Today, architects and builders have a multiplicity of options when it comes to specifying their cladding materials, having to balance their design vision with the user's requirements. In addition to the aesthetics and character of the chosen product, it is always important to verify its durability, low maintenance and long-term sustainability. The brick, widely used throughout the world, is not only recyclable and highly resistant to threats such as fire, wind and moisture, but also presents great ease of use, low cost, and high versatility in terms of sizes, shapes, colors and textures.
Showcasing the flexibility of the material, Heartland Brick has selected six notable and award-winning brick projects located in Texas, Kansas, and Illinois, ranging from its most classical use in arches and columns to its most modern and minimalist application, including an impressive mural of sculpted bricks. A lasting legacy for its designers and citizens, and an ongoing inspiration for the contractors and architects of the future.
When creating a contemporary atmosphere for living, many factors come into play. The surrounding environment, its climate, use of materials, spatial organization, and the attention to detail in both the interior and exterior design, all impact the quality of the design as a whole.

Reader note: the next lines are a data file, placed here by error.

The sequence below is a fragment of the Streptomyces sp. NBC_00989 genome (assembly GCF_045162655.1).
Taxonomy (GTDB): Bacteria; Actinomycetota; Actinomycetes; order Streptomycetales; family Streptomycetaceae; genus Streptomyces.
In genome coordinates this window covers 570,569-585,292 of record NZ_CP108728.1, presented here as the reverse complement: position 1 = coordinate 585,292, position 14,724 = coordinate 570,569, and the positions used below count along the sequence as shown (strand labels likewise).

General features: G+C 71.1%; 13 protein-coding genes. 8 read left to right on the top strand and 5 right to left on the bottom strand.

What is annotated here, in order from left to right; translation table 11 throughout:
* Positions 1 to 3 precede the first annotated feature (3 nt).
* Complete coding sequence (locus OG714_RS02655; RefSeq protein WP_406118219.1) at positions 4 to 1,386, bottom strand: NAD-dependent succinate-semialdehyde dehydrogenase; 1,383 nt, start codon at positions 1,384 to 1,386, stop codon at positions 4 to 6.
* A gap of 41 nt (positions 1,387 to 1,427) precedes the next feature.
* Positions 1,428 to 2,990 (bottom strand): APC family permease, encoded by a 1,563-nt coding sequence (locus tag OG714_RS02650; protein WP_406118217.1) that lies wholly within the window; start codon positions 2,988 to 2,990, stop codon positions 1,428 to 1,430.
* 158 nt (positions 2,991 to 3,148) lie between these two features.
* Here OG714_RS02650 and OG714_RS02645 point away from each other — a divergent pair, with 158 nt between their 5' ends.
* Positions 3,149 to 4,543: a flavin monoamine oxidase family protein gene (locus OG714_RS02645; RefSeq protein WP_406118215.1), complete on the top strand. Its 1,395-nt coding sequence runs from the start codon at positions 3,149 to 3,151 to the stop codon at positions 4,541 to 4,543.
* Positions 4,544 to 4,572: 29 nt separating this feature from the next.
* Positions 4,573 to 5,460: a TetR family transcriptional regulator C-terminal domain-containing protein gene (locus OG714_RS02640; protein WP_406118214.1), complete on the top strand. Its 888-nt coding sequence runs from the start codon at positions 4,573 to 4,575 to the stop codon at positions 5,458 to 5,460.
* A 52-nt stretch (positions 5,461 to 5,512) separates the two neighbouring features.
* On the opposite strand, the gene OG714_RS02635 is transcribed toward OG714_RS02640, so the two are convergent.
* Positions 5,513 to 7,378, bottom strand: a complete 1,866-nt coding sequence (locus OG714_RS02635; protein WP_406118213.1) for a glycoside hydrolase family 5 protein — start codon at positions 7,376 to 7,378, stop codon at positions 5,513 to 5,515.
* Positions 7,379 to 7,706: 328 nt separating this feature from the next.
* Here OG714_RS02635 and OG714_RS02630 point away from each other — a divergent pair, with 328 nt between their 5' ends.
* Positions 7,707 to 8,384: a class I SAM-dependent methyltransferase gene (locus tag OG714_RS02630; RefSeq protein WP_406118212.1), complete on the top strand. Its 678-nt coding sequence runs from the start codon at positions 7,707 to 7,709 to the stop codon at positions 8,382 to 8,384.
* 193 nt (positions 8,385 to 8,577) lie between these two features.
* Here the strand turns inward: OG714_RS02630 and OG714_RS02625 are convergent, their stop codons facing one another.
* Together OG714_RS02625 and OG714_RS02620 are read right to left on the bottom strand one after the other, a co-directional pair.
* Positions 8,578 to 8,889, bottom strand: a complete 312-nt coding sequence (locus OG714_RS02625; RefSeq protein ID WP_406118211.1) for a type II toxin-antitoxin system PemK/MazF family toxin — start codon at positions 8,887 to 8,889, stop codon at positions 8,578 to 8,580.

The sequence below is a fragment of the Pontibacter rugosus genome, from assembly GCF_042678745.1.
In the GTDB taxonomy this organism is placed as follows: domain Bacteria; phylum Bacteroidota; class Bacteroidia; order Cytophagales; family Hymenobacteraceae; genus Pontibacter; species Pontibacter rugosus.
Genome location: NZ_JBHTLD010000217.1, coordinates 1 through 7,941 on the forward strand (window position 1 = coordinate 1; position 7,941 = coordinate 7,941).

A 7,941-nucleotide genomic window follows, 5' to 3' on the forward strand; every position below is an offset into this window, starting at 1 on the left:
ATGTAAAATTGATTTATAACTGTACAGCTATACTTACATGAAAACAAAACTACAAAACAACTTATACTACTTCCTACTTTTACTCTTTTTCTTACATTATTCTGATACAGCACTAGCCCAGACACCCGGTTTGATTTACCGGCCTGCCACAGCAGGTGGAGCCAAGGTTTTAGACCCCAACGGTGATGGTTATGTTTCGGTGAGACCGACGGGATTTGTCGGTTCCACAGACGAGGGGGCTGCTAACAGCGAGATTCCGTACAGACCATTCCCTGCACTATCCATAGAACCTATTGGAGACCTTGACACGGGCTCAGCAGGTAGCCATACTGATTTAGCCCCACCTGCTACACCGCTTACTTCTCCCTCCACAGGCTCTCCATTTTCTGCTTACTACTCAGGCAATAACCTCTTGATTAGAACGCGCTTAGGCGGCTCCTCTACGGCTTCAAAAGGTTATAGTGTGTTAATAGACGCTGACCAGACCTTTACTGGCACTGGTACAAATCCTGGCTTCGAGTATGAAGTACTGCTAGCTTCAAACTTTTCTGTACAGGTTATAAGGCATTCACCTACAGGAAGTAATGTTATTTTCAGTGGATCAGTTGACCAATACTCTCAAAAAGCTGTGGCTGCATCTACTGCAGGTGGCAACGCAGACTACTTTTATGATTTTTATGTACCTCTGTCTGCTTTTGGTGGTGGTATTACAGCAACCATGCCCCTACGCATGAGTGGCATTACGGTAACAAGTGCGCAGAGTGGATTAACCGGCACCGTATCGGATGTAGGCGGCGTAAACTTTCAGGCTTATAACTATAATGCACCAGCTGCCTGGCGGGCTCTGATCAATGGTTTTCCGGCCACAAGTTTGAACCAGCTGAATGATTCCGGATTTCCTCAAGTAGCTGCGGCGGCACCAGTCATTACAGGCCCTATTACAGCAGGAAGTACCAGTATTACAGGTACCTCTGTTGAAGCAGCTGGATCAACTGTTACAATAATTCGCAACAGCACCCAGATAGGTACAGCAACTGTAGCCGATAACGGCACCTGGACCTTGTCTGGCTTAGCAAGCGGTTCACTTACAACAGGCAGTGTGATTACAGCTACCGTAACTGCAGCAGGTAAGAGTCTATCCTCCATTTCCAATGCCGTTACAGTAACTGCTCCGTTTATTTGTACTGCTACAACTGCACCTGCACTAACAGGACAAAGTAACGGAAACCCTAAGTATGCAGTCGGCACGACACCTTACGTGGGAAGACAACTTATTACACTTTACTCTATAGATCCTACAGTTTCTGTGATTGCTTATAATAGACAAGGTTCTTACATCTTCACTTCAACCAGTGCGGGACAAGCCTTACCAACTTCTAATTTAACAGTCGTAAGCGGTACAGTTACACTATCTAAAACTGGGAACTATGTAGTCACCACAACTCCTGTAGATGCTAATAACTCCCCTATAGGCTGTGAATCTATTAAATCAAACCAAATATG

Students at the School of Engineering, RMIT University recently published a study experimenting with a new form of waste management and recycling. As they note in their research, cigarette butts are the most commonly discarded single waste item in the world, with an estimated 5.7 trillion having been consumed around the globe in 2016. However, the materials in cigarette butts—particularly their cellulose acetate filters—can be extremely harmful to the environment due to poor biodegradability. The RMIT study builds on a previous research study by Mohajerani et. al (2016) that experimented with adding discarded cigarette butts to clay bricks for architectural use. In their research, the RMIT students found that such a measure would reduce the energy consumption of the brick production process and lower the thermal conductivity of the bricks, but that other issues including bacterial contamination would have to be addressed prior to successful implementation. Below, we explore this research in more detail, investigating its relevance to the architecture industry and imagining possible futures of application.